March 3 -May 4, 2017

Lawrence McFarland

From Dodge City to Shiprock

First View of Mountains, Driving Out of Kansas, Highway 96, Colorado, 
1991/2012 (High Plains Revisited)

As a young and now an older man I look out over the High Plains with wonderment. I am eternally curious about what lies just over the horizon. I have continued to pursue that magical place and to find what is revealed once you reach that space where earth and sky meet. Once I finally arrived at that space, the horizon line, what is reveled, of course, is more exciting landscape to be explored.

My photographs function as a metaphoric poem. They define not only my photographic journey but in a larger sense my life. My life’s journey is about remembering where I came from, the people I traveled with, and what I have learned and experienced. It is about how I have reacted to crisis and how I honor beauty. It is about how I treat the weak and helpless. This journey is about who I have become through photography.

The history of the Western States is the driving force behind my forty plus years of photographing the West. My images become a record of my journey, my encounters, my integrity, and my curiosities. They show the joy and the sorrow of the open road, the horizon line that you can never meet, and the pursuit of the spaces that I seek. My images show, and I consider this to be the core of my work, the optimism of the journey, the wonder of discovery, and the revealing of events that happen if you pay attention. The amount of time and energy that I have expended over my lifetime in pursuit of my images depict an epic journey of my commitment and my passion for life and photography. They are an impressive poem of my quest to find the mythical landscape that exists out there someplace inside my mind. -Lawrence McFarland

ABOUT THE ARTIST- Lawrence McFarland received a Bachelor of Fine Arts degree from Kansas City Art Institute in 1973 and a Master of Fine Arts degree from University of Nebraska-Lincoln in 1976. Throughout his career, McFarland has been a thoughtful and generous member of the wider photography community. From 1985 to 2013, he taught photography at the University of Texas at Austin and was awarded the first William and Bettye Nowlin Endowed Professorship in Photography in 2003, the same year that he chaired the national Society for Photographic Education conference in Austin. From 2001-2009, he served on the national board of SPE.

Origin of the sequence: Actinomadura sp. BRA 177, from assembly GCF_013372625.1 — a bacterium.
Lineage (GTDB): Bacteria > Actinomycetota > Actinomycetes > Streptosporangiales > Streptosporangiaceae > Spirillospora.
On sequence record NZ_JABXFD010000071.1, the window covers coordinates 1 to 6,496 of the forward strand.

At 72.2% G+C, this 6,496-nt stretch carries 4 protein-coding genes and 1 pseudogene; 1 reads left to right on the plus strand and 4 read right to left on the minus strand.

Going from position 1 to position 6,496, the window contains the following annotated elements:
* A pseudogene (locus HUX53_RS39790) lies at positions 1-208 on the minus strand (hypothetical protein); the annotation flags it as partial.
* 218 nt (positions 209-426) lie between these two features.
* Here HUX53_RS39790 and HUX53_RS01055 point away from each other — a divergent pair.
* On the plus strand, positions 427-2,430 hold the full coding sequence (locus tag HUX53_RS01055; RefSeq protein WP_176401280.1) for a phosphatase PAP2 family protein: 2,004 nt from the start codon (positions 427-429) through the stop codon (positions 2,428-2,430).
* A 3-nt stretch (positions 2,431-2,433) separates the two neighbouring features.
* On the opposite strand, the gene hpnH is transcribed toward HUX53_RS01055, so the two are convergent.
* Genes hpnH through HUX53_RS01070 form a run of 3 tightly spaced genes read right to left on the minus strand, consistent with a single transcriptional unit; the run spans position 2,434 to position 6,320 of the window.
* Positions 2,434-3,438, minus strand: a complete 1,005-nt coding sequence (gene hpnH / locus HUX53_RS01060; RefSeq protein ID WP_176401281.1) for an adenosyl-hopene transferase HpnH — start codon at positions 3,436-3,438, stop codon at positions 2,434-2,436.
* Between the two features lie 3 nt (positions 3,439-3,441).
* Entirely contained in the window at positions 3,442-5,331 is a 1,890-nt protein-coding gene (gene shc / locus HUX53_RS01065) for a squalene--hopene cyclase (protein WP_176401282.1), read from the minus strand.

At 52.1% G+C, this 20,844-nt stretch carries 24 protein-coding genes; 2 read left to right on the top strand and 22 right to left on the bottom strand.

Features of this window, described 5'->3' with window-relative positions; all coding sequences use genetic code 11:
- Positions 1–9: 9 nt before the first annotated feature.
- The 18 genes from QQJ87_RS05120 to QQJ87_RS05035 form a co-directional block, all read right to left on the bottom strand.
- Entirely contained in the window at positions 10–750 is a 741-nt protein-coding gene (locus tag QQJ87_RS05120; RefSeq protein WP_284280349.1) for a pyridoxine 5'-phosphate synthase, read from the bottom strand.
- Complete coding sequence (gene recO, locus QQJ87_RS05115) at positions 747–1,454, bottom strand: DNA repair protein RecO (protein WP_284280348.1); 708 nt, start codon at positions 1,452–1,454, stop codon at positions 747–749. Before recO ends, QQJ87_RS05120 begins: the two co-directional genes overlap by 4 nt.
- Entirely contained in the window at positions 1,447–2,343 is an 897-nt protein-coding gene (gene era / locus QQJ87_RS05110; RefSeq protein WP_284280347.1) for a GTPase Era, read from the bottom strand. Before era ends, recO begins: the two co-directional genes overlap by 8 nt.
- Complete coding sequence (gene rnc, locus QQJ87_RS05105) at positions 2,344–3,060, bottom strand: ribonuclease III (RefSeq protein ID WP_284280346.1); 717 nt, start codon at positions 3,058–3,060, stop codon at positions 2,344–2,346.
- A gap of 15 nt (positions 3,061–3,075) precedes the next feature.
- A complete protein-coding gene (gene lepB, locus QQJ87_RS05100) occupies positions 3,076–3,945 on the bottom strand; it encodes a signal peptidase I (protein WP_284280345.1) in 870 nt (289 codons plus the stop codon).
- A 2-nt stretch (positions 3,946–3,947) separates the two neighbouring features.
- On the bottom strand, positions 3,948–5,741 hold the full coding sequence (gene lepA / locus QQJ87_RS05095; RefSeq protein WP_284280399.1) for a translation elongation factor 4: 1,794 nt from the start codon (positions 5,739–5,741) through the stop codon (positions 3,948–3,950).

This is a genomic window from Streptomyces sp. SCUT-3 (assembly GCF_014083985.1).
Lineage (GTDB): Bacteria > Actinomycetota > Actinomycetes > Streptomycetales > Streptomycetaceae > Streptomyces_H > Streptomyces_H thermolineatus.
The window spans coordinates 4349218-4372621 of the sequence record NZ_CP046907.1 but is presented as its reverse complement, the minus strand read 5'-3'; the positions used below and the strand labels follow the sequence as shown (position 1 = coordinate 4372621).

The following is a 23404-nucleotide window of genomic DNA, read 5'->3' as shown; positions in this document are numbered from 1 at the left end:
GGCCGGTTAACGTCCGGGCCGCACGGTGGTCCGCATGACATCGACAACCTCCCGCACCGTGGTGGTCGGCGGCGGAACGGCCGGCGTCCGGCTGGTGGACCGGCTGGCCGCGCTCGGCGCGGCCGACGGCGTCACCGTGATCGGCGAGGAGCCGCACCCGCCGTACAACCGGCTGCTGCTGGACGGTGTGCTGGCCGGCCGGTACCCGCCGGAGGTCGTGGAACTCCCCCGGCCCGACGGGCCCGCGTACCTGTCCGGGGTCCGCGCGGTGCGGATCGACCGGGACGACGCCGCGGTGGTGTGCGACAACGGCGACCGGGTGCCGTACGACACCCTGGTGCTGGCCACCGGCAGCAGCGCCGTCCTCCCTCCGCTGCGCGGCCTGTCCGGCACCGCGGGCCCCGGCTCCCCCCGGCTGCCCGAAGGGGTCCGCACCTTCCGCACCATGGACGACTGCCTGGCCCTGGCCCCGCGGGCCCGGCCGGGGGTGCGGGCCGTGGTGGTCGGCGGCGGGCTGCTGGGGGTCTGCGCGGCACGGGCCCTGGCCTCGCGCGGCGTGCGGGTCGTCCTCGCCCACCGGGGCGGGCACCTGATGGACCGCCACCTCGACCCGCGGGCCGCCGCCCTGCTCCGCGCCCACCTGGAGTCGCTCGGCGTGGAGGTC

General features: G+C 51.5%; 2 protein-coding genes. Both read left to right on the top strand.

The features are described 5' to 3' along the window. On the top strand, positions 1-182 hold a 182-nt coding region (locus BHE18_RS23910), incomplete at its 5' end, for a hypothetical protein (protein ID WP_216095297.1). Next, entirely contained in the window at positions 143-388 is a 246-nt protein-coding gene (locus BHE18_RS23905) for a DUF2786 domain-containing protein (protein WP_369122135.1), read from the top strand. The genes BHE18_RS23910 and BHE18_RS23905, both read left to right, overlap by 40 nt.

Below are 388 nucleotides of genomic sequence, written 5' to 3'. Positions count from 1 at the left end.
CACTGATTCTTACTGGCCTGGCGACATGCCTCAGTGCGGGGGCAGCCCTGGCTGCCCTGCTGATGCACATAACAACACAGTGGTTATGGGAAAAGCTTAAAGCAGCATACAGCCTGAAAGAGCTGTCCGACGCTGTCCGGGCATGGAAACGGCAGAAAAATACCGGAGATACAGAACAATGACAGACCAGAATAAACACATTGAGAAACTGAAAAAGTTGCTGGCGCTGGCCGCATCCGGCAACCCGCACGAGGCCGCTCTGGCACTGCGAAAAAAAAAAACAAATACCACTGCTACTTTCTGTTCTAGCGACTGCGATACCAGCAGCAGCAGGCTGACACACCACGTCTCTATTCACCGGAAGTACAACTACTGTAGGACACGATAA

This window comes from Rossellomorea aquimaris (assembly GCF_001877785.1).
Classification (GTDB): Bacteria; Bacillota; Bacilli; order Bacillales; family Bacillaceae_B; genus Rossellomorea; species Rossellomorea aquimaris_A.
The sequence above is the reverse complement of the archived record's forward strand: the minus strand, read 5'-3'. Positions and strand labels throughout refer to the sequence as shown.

McFarland's work has focused on the mythic American west for over four decades and was supported by three National Endowment for the Arts Visual Artists Fellowship Grants (1978-79, 1984-85, and 1990-91). He was also awarded the Ferguson Grant in 1982 from the Friends of Photography in Carmel, California, an organization founded by Ansel Adams that shaped photographic discourse for over three decades with exhibitions, publications and awards. McFarland’s most significant honor was a coveted John Simon Guggenheim Memorial Foundation Fellowship in 2010-11. His photographs are exhibited widely and held in numerous prominent public collections including the Museum of Modern Art, the Center for Creative Photography, the Amon Carter Museum, the Art Institute of Chicago, the Nelson-Atkins Museum of Art and the Sheldon Museum of Art.